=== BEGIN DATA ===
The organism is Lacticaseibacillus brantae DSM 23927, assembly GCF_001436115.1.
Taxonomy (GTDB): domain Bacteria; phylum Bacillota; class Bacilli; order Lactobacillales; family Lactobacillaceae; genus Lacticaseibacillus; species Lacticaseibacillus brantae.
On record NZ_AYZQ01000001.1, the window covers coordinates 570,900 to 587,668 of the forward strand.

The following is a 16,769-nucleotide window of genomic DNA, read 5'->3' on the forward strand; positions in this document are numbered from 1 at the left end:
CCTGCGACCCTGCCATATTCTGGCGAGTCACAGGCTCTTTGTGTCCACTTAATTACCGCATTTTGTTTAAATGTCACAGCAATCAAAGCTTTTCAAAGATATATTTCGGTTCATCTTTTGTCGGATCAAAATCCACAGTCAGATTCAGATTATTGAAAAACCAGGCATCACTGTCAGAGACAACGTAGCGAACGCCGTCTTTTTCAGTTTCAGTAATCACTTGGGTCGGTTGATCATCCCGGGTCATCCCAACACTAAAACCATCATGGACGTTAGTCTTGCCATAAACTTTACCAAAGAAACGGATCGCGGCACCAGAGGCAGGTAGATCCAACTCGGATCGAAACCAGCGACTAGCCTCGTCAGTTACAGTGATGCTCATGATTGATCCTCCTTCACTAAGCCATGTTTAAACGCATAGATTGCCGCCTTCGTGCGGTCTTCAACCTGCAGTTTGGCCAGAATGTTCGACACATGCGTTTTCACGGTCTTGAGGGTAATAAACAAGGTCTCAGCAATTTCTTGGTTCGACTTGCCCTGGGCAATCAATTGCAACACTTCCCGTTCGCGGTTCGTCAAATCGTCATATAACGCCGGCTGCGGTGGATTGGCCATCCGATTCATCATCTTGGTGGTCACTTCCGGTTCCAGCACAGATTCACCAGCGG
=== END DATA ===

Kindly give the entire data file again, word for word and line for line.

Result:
The organism is Lacticaseibacillus brantae DSM 23927, assembly GCF_001436115.1.
Taxonomy (GTDB): domain Bacteria; phylum Bacillota; class Bacilli; order Lactobacillales; family Lactobacillaceae; genus Lacticaseibacillus; species Lacticaseibacillus brantae.
On record NZ_AYZQ01000001.1, the window covers coordinates 570,900 to 587,668 of the forward strand.

The following is a 16,769-nucleotide window of genomic DNA, read 5'->3' on the forward strand; positions in this document are numbered from 1 at the left end:
CCTGCGACCCTGCCATATTCTGGCGAGTCACAGGCTCTTTGTGTCCACTTAATTACCGCATTTTGTTTAAATGTCACAGCAATCAAAGCTTTTCAAAGATATATTTCGGTTCATCTTTTGTCGGATCAAAATCCACAGTCAGATTCAGATTATTGAAAAACCAGGCATCACTGTCAGAGACAACGTAGCGAACGCCGTCTTTTTCAGTTTCAGTAATCACTTGGGTCGGTTGATCATCCCGGGTCATCCCAACACTAAAACCATCATGGACGTTAGTCTTGCCATAAACTTTACCAAAGAAACGGATCGCGGCACCAGAGGCAGGTAGATCCAACTCGGATCGAAACCAGCGACTAGCCTCGTCAGTTACAGTGATGCTCATGATTGATCCTCCTTCACTAAGCCATGTTTAAACGCATAGATTGCCGCCTTCGTGCGGTCTTCAACCTGCAGTTTGGCCAGAATGTTCGACACATGCGTTTTCACGGTCTTGAGGGTAATAAACAAGGTCTCAGCAATTTCTTGGTTCGACTTGCCCTGGGCAATCAATTGCAACACTTCCCGTTCGCGGTTCGTCAAATCGTCATATAACGCCGGCTGCGGTGGATTGGCCATCCGATTCATCATCTTGGTGGTCACTTCCGGTTCCAGCACAGATTCACCAGCGG